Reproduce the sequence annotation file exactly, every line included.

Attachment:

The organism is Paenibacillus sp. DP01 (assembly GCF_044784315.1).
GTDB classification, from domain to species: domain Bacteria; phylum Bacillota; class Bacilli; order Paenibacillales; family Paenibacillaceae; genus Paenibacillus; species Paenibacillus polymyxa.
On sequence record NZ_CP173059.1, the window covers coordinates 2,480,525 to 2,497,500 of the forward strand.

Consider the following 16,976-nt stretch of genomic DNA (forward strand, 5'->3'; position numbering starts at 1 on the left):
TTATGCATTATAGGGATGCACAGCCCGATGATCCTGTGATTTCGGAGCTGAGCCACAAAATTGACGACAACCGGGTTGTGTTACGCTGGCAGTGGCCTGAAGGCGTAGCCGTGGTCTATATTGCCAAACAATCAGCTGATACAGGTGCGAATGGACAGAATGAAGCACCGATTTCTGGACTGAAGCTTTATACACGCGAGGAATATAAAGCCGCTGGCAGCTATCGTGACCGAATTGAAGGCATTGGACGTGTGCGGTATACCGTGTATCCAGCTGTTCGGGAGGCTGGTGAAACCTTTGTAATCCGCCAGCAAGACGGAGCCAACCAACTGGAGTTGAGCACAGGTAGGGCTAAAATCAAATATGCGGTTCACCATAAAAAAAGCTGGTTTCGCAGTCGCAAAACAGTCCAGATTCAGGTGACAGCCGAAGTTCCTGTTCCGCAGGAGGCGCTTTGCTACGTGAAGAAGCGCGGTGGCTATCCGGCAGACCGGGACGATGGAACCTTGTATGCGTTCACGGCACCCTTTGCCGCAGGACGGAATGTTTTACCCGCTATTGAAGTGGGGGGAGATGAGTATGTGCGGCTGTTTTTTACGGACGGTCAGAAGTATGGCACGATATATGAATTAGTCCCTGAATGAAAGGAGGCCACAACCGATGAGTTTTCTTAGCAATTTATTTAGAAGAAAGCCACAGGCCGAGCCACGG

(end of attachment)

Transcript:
The organism is Paenibacillus sp. DP01 (assembly GCF_044784315.1).
GTDB classification, from domain to species: domain Bacteria; phylum Bacillota; class Bacilli; order Paenibacillales; family Paenibacillaceae; genus Paenibacillus; species Paenibacillus polymyxa.
On sequence record NZ_CP173059.1, the window covers coordinates 2,480,525 to 2,497,500 of the forward strand.

Consider the following 16,976-nt stretch of genomic DNA (forward strand, 5'->3'; position numbering starts at 1 on the left):
TTATGCATTATAGGGATGCACAGCCCGATGATCCTGTGATTTCGGAGCTGAGCCACAAAATTGACGACAACCGGGTTGTGTTACGCTGGCAGTGGCCTGAAGGCGTAGCCGTGGTCTATATTGCCAAACAATCAGCTGATACAGGTGCGAATGGACAGAATGAAGCACCGATTTCTGGACTGAAGCTTTATACACGCGAGGAATATAAAGCCGCTGGCAGCTATCGTGACCGAATTGAAGGCATTGGACGTGTGCGGTATACCGTGTATCCAGCTGTTCGGGAGGCTGGTGAAACCTTTGTAATCCGCCAGCAAGACGGAGCCAACCAACTGGAGTTGAGCACAGGTAGGGCTAAAATCAAATATGCGGTTCACCATAAAAAAAGCTGGTTTCGCAGTCGCAAAACAGTCCAGATTCAGGTGACAGCCGAAGTTCCTGTTCCGCAGGAGGCGCTTTGCTACGTGAAGAAGCGCGGTGGCTATCCGGCAGACCGGGACGATGGAACCTTGTATGCGTTCACGGCACCCTTTGCCGCAGGACGGAATGTTTTACCCGCTATTGAAGTGGGGGGAGATGAGTATGTGCGGCTGTTTTTTACGGACGGTCAGAAGTATGGCACGATATATGAATTAGTCCCTGAATGAAAGGAGGCCACAACCGATGAGTTTTCTTAGCAATTTATTTAGAAGAAAGCCACAGGCCGAGCCACGG